PAM Guide to Wealth Management

Set measurable financial goals

You should set realistic targets of what you want to achieve and when you want to achieve these objectives. These targets should be measurable, so you know when you have achieved them. For example, instead of saying you want to be comfortable in retirement, set specific targets, such as an index linked annual income of £50,000.

In drawing up your goals, do not neglect insurance (notably life and critical illness insurance, as well as income protection) and a reserve of capital for emergencies. There is little point in saving for retirement, if you have not retained sufficient money to cover unexpected events, such as medical emergencies, or periods without income.

Your objectives will comprise short and long-term goals and you will need to prioritise them according to the importance you attach to each of them.

Objectives can be hard to evaluate and plan for. As an example, you need to decide how much money you want to set aside for emergencies. Should it be three months income, six months or even a year's income? This decision will be influenced by your level of income, other assets you own and the amount of risk you want to take with your financial affairs. An objective that is common to everyone is to achieve sufficient income for retirement.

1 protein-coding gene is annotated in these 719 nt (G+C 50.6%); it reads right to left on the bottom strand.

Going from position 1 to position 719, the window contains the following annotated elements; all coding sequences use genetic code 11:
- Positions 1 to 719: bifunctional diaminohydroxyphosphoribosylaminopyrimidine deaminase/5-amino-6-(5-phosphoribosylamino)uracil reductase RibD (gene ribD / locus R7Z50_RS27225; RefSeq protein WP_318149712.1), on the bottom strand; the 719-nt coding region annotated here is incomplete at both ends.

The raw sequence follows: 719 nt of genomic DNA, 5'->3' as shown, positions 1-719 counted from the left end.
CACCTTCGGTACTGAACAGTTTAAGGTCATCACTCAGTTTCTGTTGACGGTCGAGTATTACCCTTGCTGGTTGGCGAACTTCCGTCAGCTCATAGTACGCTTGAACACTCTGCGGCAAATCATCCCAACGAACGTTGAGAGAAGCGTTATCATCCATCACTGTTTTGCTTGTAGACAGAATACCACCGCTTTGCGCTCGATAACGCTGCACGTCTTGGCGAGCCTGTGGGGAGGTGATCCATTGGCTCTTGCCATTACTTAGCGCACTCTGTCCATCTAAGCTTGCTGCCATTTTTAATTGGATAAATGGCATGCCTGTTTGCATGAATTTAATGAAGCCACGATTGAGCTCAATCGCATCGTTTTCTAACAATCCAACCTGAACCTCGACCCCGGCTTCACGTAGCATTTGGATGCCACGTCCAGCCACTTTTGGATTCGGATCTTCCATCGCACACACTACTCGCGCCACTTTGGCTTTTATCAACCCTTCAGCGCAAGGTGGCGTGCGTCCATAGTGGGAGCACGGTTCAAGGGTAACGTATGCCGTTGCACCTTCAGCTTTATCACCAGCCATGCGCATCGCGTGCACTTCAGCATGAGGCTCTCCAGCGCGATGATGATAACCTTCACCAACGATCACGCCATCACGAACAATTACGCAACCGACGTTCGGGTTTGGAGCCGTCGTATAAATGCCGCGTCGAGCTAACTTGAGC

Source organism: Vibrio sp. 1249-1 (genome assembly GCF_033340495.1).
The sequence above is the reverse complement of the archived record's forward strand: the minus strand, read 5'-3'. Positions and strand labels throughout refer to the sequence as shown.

The other set of objectives you have will fall in between those required to meet unexpected events and retirement planning. It will be possible to identify these objectives and know you want to achieve them before retirement, such as saving for your children's education, weddings and luxury items, such as expensive cars, or a sabbatical. You will need to prioritise these objectives, put a monetary value on them and a timeframe by when you would like to achieve them.

A challenge, as well as a benefit, is the greater life expectancy people now enjoy. This means there are generally more generations around to use capital and a greater strain on the use of capital by the older generation who may have stopped work. They may suffer ill health and thus require expensive care and may not pass wealth down to the next generation as before.

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